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British Industrial History

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Joseph Thomas

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Joseph Thomas (1838-1901)

1838 Born in Roche, Cornwall, the son of Joseph Thomas, Senior

1851 Living in Crumplehorn Hamlet, Lansallos, Cornwall: Joseph Thomas (age 38 born Liskeard), Excavator. With his wife Hariett Thomas (age 36 born Truro) and their five children; Joseph Thomas (age 13 born Roche); Edwin Thomas (age 10 born St. Kew); Ann Thomas (age 8 born Liskeard); Nicholas Thomas (age 6 born Liskeard); and Emma Thomas (age 2 born Liskeard).[1]

1902 Obituary [2]

JOSEPH THOMAS, born on the 10th March, 1838, at Roche, in Cornwall, obtained his first engineering experience, under his father, on the construction of the Looe and Moorswater Railway and on the foundations of Looe Harbour and Quay.

He was next employed from 1862 to 1865 by Messrs. George Baker and Sons, contractors, on the construction of Bovisand Fort, near Plymouth, and subsequently from 1865 to 1869 by the Government on the erection of Crown Hill Fort, to the north-east of the same town.

On the completion of that work he was engaged, for Messrs. Waring and Sons, on the construction of a section of the Eastern Hungarian State Railways, and in 1872 he entered the service of the late Sir John Coode, Past-President. Under Sir John Coode Mr. Thomas was engaged on the Easton and Church Hope Railway, Portland, and on the new harbour of St. Helier and the Corbiere Lighthouse in Jersey.

From 1879 to 1881 he was occupied on the construction of the Royal Albert Dock, under Mr. (now Sir Alexander) Rendel, on the conclusion of which work he was appointed an Assistant Engineer in the service of the London and St. Katherine Docks Company.

Under the late Mr. Robert Carr, then Chief Engineer to that company, he was employed on various works, including the erection of engine houses and of a pumping-station for pumping water into the docks. In May, 1884, he was promoted to the post of Resident Engineer, under Mr. Carr, and in that capacity he made the necessary drawings for and carried out the construction of the new entrance to the Royal Albert Dock, the enlargement of the basin, and the extensive blasting operations of blowing up the basin wall to make a connection between the new work and the dock.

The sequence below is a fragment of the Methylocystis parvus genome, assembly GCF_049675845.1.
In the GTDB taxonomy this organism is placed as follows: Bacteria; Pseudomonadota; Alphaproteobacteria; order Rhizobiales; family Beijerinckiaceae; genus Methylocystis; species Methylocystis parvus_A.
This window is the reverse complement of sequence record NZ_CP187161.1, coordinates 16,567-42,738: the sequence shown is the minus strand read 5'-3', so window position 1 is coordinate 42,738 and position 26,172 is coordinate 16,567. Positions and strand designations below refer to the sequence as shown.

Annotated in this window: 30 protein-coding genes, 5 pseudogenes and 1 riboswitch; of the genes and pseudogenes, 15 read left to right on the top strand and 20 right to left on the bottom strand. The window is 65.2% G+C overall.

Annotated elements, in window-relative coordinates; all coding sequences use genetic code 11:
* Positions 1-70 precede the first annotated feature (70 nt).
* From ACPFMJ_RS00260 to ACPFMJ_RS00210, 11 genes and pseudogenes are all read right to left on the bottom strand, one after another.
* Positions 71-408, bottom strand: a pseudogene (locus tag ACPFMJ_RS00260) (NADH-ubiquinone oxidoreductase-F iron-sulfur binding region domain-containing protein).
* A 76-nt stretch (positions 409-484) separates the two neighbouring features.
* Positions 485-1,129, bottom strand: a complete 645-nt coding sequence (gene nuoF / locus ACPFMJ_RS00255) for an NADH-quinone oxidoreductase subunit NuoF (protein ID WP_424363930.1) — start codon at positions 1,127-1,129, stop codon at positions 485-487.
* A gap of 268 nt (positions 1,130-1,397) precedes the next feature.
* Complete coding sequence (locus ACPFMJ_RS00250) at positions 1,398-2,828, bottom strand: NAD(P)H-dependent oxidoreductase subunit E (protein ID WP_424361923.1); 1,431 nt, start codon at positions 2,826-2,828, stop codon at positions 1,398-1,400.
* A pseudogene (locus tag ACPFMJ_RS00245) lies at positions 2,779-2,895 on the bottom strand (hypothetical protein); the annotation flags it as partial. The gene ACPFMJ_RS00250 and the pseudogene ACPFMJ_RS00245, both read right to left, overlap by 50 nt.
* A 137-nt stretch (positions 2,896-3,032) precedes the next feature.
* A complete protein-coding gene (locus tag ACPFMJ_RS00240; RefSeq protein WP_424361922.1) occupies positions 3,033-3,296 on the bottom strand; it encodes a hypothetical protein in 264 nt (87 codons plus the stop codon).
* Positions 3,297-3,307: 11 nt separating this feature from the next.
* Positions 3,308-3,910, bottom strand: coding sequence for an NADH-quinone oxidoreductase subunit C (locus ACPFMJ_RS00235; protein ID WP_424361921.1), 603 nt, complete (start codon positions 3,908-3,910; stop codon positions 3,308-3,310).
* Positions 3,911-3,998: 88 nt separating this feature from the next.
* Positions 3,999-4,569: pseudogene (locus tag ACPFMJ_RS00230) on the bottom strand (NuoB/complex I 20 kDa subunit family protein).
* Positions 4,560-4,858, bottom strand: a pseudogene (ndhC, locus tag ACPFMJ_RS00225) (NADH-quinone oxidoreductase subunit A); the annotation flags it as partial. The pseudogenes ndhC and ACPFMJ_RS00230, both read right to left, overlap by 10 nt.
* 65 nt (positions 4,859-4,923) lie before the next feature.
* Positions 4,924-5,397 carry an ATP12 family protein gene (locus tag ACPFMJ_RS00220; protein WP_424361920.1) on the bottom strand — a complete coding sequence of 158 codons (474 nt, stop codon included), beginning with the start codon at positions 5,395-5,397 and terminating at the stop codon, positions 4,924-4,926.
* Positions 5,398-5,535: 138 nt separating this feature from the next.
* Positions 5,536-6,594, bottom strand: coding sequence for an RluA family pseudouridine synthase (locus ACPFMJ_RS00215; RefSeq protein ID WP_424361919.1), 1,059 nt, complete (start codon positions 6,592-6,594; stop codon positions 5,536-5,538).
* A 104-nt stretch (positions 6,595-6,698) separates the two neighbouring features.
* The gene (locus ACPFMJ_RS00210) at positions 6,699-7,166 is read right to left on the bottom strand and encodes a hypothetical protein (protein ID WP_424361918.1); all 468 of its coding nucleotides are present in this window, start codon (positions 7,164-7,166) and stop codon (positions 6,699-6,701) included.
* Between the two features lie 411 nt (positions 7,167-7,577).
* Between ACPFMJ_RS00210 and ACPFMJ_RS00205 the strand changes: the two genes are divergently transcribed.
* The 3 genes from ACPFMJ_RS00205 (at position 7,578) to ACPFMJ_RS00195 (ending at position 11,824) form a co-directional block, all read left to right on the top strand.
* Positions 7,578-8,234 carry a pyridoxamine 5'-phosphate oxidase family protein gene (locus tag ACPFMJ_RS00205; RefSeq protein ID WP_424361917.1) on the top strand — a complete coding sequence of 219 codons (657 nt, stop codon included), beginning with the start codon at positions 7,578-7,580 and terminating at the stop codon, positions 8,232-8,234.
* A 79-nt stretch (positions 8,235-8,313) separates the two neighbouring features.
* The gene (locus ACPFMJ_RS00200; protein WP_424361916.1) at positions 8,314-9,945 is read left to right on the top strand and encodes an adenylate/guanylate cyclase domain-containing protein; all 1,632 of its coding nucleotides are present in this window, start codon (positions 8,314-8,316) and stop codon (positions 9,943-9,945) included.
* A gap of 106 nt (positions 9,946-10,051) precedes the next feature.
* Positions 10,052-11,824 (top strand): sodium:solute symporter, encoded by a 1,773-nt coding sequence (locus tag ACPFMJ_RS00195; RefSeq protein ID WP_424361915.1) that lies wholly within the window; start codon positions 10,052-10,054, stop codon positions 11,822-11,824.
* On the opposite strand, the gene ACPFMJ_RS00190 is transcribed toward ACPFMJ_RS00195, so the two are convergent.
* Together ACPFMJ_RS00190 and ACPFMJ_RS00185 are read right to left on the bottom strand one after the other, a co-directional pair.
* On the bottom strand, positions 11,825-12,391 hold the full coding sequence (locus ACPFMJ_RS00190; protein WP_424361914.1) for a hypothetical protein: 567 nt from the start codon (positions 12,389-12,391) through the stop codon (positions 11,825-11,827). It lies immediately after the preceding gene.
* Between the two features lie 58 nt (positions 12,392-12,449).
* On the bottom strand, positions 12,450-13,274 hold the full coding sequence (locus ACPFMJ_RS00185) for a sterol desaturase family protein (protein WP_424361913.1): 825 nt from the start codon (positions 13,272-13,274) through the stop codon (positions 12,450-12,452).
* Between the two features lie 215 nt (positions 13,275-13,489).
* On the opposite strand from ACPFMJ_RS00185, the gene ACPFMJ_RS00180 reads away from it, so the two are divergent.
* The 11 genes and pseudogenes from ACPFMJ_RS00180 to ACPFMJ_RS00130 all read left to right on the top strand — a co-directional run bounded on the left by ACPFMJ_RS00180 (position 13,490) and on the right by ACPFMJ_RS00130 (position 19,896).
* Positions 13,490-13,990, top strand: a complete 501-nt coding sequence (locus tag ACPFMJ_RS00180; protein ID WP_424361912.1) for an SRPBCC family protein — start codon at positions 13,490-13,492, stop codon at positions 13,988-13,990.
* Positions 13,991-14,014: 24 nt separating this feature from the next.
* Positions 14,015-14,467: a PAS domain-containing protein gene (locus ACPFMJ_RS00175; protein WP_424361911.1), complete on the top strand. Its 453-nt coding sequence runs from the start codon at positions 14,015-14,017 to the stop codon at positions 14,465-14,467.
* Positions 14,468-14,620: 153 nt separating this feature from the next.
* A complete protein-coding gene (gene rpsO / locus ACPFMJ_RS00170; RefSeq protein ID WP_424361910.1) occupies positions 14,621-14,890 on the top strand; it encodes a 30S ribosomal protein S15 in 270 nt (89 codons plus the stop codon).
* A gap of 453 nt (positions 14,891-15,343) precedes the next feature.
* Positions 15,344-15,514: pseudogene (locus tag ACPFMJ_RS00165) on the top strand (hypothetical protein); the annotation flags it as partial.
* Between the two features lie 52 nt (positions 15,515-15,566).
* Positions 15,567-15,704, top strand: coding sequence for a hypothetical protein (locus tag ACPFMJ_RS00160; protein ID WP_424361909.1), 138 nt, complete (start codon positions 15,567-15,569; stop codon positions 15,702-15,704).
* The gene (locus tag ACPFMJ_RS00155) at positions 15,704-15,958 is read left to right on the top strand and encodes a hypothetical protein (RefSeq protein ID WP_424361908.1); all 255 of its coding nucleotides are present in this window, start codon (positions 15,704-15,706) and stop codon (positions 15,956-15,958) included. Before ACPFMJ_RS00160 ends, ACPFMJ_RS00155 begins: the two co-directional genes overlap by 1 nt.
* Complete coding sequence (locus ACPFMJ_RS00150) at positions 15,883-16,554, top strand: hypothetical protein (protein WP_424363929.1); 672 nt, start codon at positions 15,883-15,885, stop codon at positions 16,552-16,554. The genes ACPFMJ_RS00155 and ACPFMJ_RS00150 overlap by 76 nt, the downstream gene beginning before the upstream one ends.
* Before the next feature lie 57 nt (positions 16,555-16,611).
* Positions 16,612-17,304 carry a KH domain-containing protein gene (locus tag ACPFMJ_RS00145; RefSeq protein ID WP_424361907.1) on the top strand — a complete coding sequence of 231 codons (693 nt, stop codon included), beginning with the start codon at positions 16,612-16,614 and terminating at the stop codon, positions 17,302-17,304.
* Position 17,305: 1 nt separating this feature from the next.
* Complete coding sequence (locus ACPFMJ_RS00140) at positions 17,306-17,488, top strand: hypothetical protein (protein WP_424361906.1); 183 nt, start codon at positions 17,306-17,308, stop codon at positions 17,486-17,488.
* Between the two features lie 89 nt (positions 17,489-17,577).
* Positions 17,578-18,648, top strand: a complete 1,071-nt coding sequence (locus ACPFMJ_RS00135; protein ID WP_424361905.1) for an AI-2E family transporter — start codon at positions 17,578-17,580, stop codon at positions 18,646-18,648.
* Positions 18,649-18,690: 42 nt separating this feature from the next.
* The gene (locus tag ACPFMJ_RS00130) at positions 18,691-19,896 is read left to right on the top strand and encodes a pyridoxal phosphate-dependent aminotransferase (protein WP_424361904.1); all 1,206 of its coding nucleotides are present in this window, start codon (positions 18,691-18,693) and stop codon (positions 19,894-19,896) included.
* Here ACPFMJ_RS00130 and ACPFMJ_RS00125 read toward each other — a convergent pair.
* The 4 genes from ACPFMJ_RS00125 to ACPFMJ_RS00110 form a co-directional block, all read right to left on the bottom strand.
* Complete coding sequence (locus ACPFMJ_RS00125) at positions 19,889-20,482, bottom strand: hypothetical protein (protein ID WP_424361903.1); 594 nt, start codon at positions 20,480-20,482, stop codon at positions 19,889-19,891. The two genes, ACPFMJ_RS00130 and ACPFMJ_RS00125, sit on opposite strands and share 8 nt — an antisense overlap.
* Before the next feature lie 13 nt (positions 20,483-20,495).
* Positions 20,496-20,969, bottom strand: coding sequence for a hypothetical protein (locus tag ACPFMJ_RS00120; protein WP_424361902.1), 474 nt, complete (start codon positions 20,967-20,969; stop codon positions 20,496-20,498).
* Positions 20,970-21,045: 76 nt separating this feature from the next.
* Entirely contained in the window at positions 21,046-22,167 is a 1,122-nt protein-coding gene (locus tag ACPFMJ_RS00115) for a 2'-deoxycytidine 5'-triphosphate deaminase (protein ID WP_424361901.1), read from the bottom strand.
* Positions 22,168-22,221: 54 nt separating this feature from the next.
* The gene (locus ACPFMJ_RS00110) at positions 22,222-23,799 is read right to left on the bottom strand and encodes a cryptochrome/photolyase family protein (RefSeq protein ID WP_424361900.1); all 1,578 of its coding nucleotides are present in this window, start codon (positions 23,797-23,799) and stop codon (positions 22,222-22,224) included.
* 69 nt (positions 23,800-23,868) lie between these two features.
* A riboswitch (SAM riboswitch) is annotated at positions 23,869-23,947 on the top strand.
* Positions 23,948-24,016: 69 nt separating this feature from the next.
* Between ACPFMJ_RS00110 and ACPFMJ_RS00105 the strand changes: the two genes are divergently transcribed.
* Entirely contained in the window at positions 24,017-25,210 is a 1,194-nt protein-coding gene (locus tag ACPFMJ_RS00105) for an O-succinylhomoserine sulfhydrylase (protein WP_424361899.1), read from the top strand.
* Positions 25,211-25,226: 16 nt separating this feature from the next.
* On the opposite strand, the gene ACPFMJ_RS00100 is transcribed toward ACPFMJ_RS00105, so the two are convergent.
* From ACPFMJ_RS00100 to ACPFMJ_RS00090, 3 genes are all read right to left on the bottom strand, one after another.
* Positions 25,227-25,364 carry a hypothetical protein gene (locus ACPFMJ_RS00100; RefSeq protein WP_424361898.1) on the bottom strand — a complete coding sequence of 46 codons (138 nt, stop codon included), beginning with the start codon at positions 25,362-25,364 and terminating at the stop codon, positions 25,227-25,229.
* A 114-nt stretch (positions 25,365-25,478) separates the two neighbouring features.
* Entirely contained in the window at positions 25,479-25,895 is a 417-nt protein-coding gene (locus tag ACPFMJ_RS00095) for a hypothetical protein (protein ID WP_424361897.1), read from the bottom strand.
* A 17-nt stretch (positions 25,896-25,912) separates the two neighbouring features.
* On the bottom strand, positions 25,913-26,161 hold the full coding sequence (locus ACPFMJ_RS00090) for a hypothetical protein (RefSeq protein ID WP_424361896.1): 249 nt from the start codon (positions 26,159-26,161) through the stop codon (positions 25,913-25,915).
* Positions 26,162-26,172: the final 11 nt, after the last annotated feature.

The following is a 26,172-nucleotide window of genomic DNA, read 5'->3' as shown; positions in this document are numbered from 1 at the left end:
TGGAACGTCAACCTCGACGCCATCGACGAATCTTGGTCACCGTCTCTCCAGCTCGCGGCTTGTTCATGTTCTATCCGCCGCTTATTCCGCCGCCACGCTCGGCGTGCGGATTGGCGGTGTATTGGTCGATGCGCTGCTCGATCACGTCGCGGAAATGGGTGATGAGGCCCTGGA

On leaving the service of the London and St. Katharine Docks Company Mr. Thomas was engaged on various works at home and abroad, including the Arizona Irrigation Canal, the International Docks at New York, and a deep-water landing pier at Milford Haven.

In 1893 he was placed in charge of the Mevagissey and St. Ives Harbour Works, Cornwall, by Messrs. Coode, Son and Matthews.

During the later years of his life he did much to develop and improve the town of Looe by the construction of the Hannafore approach-road, of the Liskeard and Looe Railway, and of new reservoir and waterworks, by laying out building estates, and by assisting Harbour Commissioners to improve the pier. Mr. Thomas died at Looe on the 14th August, 1901.

He was elected an Associate Member of the Institution on the 7th December, 1886, and was transferred to the class of Members on the 26th November, 1889

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